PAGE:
In Spinelli, the affidavit was found to be defective for the reason that it contained, in essence, only the following allegations: That the FBI had tracked the defendant for five days and observed him park near a particular apartment building; that on one day he entered a particular apartment in the building; that the apartment had two telephones; that the defendant was a "known" bookmaker and associate of gamblers; and that a reliable informant had said that the defendant was conducting wagering operations through the telephone numbers assigned to the apartment defendant was seen to be entering. The Supreme Court held first that because there was no showing of how the informant had received his information, there was a failure to meet the "underlying circumstances" test of Aguilar and, secondly, the independent, corroborating investigation of the FBI was defective in that even in light of the informant's information, it reflected only "innocent seeming activity and data." The opinion further noted that travels to and from an apartment building hardly bespeak gambling activity, nor is there anything unusual in the fact that an apartment has two telephones, since this is a very common, petty luxury of many householders.
The facts of the record in the instant case, however, reveal that the affidavit herein at issue more than satisfies the Aguilar and Spinelli tests. The affidavit clearly sets forth the underlying circumstances involved in the informant's obtaining the furnished information and includes both evidence of illegal purchases from and conversations with the defendant Stallings. Compare United States v. Davis, 402 F.2d 171, 173-174 (7th Cir. 1968) in which the "`underlying circumstances' by which his informer came by the knowledge which he claimed to have" were not shown. Id. at 174. The informant's reliability, while not expressly stated, could be inferentially established through the affiant Rankin's description of him as "an informant of [both] the Indianapolis Police Department and the Federal Bureau of Narcotics" during a two-month period, as well as from Rankin's statement of the fact that the informant had been actually purchasing unlawful drugs from Stallings during this period.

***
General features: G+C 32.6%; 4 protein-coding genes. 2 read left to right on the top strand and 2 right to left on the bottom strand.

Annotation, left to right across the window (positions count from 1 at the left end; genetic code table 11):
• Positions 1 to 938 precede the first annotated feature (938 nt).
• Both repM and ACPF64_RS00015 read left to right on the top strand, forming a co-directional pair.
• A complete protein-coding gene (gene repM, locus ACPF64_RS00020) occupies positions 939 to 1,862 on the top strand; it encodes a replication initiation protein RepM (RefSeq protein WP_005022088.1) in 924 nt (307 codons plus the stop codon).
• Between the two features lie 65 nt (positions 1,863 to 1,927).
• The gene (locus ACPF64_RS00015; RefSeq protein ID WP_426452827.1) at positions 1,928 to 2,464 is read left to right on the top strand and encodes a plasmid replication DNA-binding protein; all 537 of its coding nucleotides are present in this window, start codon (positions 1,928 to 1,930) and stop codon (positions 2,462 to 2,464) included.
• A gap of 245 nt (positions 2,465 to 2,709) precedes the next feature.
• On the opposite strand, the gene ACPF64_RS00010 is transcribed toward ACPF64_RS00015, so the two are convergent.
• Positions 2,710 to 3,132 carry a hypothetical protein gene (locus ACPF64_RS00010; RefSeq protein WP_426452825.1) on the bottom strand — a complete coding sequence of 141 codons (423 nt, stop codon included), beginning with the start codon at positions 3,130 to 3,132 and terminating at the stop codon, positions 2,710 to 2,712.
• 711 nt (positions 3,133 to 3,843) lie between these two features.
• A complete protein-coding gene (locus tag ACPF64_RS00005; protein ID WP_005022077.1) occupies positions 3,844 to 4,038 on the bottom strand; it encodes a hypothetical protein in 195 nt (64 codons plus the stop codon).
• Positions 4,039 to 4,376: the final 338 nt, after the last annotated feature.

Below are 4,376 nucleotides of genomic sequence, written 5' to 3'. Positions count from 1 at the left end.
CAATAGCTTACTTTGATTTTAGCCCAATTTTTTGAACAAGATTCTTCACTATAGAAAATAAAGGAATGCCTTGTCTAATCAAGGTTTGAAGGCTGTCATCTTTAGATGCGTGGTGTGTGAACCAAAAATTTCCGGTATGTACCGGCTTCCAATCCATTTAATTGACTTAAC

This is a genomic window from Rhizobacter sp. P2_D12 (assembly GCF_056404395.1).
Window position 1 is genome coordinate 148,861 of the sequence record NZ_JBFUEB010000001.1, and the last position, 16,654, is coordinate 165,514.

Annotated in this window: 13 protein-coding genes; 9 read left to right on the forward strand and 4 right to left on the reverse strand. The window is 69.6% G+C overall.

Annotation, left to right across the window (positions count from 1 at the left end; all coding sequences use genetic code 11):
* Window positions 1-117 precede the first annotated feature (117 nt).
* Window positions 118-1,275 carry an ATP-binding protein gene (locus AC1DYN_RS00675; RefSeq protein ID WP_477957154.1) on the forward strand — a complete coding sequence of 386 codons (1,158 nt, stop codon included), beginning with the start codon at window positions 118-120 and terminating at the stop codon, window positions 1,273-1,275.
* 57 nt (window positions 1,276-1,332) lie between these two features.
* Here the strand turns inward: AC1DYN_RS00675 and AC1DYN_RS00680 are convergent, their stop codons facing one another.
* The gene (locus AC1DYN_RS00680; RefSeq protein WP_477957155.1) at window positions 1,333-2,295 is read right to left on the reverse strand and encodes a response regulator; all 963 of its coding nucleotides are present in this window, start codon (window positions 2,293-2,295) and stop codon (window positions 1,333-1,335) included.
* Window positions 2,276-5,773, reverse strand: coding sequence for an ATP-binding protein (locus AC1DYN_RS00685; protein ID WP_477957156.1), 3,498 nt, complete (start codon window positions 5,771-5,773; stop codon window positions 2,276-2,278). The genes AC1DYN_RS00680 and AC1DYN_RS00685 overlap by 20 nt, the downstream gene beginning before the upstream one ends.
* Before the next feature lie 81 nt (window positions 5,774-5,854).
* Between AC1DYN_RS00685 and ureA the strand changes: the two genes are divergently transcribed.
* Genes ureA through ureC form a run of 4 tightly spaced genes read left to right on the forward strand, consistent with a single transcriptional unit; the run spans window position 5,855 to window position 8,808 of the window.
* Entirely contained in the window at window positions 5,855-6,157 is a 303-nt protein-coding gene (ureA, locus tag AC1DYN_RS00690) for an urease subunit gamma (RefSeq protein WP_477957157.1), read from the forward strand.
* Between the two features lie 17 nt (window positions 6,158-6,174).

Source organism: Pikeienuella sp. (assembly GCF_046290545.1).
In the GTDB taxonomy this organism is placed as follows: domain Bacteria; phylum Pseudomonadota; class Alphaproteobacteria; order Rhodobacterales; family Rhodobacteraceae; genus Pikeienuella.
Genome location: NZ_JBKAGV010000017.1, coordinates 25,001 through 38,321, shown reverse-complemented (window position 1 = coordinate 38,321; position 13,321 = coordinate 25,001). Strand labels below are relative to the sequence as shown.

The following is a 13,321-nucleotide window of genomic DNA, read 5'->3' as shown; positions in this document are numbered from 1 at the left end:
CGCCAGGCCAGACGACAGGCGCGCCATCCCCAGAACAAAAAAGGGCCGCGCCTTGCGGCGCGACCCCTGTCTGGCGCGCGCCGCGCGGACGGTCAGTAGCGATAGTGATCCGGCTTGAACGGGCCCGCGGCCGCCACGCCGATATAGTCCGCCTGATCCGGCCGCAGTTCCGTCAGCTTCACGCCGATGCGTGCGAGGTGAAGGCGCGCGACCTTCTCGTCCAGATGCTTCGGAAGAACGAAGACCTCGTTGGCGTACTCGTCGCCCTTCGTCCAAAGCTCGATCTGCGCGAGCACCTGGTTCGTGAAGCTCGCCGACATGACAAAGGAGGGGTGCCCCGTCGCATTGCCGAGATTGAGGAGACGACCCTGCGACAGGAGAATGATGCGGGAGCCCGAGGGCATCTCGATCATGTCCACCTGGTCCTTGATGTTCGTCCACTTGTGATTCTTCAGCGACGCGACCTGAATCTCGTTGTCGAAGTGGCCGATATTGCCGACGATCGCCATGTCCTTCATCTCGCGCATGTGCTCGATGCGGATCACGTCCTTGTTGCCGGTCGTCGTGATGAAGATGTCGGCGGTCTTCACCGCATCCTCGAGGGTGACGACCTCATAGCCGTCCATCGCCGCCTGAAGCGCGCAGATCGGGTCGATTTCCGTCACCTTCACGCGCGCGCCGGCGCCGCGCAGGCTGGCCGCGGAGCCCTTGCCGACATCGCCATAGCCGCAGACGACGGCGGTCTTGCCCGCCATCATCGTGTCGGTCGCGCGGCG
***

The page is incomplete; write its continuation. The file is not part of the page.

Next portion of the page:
The requisite independent, corroborative investigation revealed at least three facts of the type wholly absent in the Spinelli affidavit. One, the informant's detailed description of Stallings' automobile was shown to be accurate through a subsequent check of the license number records, disclosing the fact that the automobile was titled to Stallings' wife, at the same address. Two, Stallings actually was selling illegal narcotics to the informant while Stallings' residence was under police surveillance, which clearly reflected something more than innocent-seeming conduct. And, three, this "aura of suspicion" created by Stallings' sales to the informant was further strengthened by other visits to Stallings' residence of known drug users. We are mindful that the assertion of visits by "known drug users" may not be significantly different from the assertion in Spinelli regarding "known gambling associates." However, the assertion in the instant case is entitled to greater weight and consideration because, unlike the unsupported assertions in Spinelli, the source of the assertions here was clearly revealed to be a two-month police surveillance of Stallings' residence, a surveillance which had also disclosed evidence of visits by and actual sales to a police informant shown pro tanto to be reliable.